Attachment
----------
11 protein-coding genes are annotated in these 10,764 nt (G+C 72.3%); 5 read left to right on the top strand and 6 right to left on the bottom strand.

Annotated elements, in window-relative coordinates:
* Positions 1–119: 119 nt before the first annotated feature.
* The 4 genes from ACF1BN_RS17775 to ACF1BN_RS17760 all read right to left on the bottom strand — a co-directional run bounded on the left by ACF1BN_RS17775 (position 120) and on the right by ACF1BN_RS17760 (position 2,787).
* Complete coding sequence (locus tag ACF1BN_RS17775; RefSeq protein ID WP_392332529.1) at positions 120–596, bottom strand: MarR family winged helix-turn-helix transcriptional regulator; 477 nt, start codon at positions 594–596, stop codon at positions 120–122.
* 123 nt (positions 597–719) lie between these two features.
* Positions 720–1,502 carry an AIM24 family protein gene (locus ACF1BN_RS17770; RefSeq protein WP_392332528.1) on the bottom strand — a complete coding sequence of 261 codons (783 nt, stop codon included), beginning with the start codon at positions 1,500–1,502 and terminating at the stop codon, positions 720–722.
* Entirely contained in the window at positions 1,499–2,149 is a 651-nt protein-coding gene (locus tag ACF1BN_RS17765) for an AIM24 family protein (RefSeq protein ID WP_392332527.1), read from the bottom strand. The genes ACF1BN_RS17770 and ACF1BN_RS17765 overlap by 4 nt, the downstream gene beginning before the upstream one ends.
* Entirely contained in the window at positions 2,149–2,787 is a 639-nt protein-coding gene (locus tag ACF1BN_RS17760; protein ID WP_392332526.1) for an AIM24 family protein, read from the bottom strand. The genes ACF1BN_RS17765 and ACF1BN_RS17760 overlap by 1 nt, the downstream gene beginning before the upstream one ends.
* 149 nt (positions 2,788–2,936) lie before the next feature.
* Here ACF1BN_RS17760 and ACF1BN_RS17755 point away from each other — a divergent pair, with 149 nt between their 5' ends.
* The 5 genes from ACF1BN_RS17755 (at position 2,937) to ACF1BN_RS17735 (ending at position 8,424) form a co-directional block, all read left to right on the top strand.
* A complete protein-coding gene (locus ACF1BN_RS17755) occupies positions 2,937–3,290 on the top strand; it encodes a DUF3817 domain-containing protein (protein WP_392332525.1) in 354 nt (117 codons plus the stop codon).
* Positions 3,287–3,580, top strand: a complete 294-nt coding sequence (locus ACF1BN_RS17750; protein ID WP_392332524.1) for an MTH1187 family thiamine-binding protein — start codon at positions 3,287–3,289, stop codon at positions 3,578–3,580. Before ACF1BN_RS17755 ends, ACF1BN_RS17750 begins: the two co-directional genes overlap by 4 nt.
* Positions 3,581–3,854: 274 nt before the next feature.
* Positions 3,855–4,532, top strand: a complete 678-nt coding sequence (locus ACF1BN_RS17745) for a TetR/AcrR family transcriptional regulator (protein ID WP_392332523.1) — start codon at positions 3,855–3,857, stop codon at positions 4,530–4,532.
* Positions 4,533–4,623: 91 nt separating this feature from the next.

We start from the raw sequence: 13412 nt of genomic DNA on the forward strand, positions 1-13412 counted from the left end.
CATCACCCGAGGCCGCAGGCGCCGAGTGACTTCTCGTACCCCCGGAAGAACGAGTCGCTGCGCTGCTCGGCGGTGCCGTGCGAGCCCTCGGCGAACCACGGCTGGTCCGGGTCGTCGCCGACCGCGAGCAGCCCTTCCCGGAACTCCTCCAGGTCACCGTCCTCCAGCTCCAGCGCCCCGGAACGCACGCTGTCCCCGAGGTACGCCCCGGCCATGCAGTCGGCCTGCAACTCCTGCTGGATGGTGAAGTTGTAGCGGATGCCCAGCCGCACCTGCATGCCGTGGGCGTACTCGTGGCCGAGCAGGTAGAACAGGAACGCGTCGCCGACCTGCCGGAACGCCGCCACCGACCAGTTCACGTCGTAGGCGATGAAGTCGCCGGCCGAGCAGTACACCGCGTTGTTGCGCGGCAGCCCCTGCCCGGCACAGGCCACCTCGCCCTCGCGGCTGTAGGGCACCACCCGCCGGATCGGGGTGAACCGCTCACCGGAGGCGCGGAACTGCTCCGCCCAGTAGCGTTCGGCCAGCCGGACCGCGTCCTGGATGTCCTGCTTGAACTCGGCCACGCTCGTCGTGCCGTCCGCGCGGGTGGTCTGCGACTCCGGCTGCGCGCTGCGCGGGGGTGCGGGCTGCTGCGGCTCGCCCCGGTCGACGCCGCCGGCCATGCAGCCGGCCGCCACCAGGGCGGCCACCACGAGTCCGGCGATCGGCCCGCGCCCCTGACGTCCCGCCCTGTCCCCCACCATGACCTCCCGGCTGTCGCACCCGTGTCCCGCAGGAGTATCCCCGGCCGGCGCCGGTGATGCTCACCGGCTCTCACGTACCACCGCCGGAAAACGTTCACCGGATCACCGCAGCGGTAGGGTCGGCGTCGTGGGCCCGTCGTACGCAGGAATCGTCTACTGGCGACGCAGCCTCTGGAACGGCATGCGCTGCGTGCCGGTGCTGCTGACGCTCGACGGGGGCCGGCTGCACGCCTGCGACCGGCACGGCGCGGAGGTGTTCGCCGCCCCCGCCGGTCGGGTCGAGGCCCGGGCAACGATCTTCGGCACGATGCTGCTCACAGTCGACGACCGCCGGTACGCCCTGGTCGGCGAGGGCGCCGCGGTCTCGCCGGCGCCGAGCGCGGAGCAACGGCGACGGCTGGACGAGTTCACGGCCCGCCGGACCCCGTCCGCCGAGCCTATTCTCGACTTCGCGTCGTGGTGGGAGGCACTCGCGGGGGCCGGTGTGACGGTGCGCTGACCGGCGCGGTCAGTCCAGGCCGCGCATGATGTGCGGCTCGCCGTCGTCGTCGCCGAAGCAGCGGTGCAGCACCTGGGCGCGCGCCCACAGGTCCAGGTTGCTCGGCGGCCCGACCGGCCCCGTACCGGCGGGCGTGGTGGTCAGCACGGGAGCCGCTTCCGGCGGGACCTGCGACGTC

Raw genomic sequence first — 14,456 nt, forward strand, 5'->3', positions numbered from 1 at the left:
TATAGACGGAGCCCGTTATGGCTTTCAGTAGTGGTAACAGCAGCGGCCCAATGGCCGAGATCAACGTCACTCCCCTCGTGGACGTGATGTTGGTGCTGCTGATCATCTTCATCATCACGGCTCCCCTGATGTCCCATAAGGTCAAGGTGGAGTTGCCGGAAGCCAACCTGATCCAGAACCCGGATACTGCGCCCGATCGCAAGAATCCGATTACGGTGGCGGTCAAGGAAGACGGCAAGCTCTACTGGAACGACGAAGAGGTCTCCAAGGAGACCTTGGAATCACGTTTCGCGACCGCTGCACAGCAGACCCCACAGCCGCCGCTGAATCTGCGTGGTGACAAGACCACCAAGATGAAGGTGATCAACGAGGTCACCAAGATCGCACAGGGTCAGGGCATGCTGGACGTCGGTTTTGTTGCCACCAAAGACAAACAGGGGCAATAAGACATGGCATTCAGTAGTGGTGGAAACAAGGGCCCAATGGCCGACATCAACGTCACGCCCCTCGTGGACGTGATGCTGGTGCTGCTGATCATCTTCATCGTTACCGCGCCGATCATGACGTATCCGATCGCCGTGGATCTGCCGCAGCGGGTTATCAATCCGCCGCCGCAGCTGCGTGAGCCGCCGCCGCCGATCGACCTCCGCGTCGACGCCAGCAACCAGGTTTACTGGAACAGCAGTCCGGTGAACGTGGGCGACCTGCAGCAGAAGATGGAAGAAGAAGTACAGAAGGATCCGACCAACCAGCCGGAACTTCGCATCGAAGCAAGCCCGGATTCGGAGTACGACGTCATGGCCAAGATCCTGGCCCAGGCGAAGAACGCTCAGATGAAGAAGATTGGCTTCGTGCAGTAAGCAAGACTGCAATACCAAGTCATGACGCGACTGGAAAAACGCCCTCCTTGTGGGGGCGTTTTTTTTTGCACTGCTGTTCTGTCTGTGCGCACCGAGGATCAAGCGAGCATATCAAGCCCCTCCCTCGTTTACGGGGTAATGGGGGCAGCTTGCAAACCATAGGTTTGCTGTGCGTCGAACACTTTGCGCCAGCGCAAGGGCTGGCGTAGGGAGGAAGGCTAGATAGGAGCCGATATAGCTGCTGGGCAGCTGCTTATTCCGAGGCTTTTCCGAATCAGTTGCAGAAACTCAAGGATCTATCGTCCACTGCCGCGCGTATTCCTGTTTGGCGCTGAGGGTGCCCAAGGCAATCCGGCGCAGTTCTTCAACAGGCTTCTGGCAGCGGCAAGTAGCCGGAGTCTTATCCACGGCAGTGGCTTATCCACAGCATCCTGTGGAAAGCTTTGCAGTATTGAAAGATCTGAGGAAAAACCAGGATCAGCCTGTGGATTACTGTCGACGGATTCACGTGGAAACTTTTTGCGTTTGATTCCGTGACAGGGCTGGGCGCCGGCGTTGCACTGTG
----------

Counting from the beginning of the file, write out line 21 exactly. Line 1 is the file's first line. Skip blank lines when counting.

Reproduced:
TATAGACGGAGCCCGTTATGGCTTTCAGTAGTGGTAACAGCAGCGGCCCAATGGCCGAGATCAACGTCACTCCCCTCGTGGACGTGATGTTGGTGCTGCTGATCATCTTCATCATCACGGCTCCCCTGATGTCCCATAAGGTCAAGGTGGAGTTGCCGGAAGCCAACCTGATCCAGAACCCGGATACTGCGCCCGATCGCAAGAATCCGATTACGGTGGCGGTCAAGGAAGACGGCAAGCTCTACTGGAACGACGAAGAGGTCTCCAAGGAGACCTTGGAATCACGTTTCGCGACCGCTGCACAGCAGACCCCACAGCCGCCGCTGAATCTGCGTGGTGACAAGACCACCAAGATGAAGGTGATCAACGAGGTCACCAAGATCGCACAGGGTCAGGGCATGCTGGACGTCGGTTTTGTTGCCACCAAAGACAAACAGGGGCAATAAGACATGGCATTCAGTAGTGGTGGAAACAAGGGCCCAATGGCCGACATCAACGTCACGCCCCTCGTGGACGTGATGCTGGTGCTGCTGATCATCTTCATCGTTACCGCGCCGATCATGACGTATCCGATCGCCGTGGATCTGCCGCAGCGGGTTATCAATCCGCCGCCGCAGCTGCGTGAGCCGCCGCCGCCGATCGACCTCCGCGTCGACGCCAGCAACCAGGTTTACTGGAACAGCAGTCCGGTGAACGTGGGCGACCTGCAGCAGAAGATGGAAGAAGAAGTACAGAAGGATCCGACCAACCAGCCGGAACTTCGCATCGAAGCAAGCCCGGATTCGGAGTACGACGTCATGGCCAAGATCCTGGCCCAGGCGAAGAACGCTCAGATGAAGAAGATTGGCTTCGTGCAGTAAGCAAGACTGCAATACCAAGTCATGACGCGACTGGAAAAACGCCCTCCTTGTGGGGGCGTTTTTTTTTGCACTGCTGTTCTGTCTGTGCGCACCGAGGATCAAGCGAGCATATCAAGCCCCTCCCTCGTTTACGGGGTAATGGGGGCAGCTTGCAAACCATAGGTTTGCTGTGCGTCGAACACTTTGCGCCAGCGCAAGGGCTGGCGTAGGGAGGAAGGCTAGATAGGAGCCGATATAGCTGCTGGGCAGCTGCTTATTCCGAGGCTTTTCCGAATCAGTTGCAGAAACTCAAGGATCTATCGTCCACTGCCGCGCGTATTCCTGTTTGGCGCTGAGGGTGCCCAAGGCAATCCGGCGCAGTTCTTCAACAGGCTTCTGGCAGCGGCAAGTAGCCGGAGTCTTATCCACGGCAGTGGCTTATCCACAGCATCCTGTGGAAAGCTTTGCAGTATTGAAAGATCTGAGGAAAAACCAGGATCAGCCTGTGGATTACTGTCGACGGATTCACGTGGAAACTTTTTGCGTTTGATTCCGTGACAGGGCTGGGCGCCGGCGTTGCACTGTG